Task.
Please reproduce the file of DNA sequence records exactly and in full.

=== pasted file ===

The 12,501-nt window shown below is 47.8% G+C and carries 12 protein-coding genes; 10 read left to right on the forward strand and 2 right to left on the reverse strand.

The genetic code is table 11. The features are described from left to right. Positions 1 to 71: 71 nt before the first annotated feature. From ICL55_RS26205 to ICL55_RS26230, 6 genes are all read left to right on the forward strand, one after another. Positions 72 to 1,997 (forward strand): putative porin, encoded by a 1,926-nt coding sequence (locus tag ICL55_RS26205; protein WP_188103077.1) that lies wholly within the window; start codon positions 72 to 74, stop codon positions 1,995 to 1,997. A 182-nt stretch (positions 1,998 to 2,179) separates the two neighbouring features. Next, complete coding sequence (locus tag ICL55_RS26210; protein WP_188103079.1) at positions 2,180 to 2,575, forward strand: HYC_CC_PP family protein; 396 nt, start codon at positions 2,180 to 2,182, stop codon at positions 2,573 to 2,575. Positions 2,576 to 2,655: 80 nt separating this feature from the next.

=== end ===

The 12,501-nt window shown below is 47.8% G+C and carries 12 protein-coding genes; 10 read left to right on the forward strand and 2 right to left on the reverse strand.

The genetic code is table 11. The features are described from left to right. Positions 1 to 71: 71 nt before the first annotated feature. From ICL55_RS26205 to ICL55_RS26230, 6 genes are all read left to right on the forward strand, one after another. Positions 72 to 1,997 (forward strand): putative porin, encoded by a 1,926-nt coding sequence (locus tag ICL55_RS26205; protein WP_188103077.1) that lies wholly within the window; start codon positions 72 to 74, stop codon positions 1,995 to 1,997. A 182-nt stretch (positions 1,998 to 2,179) separates the two neighbouring features. Next, complete coding sequence (locus tag ICL55_RS26210; protein WP_188103079.1) at positions 2,180 to 2,575, forward strand: HYC_CC_PP family protein; 396 nt, start codon at positions 2,180 to 2,182, stop codon at positions 2,573 to 2,575. Positions 2,576 to 2,655: 80 nt separating this feature from the next.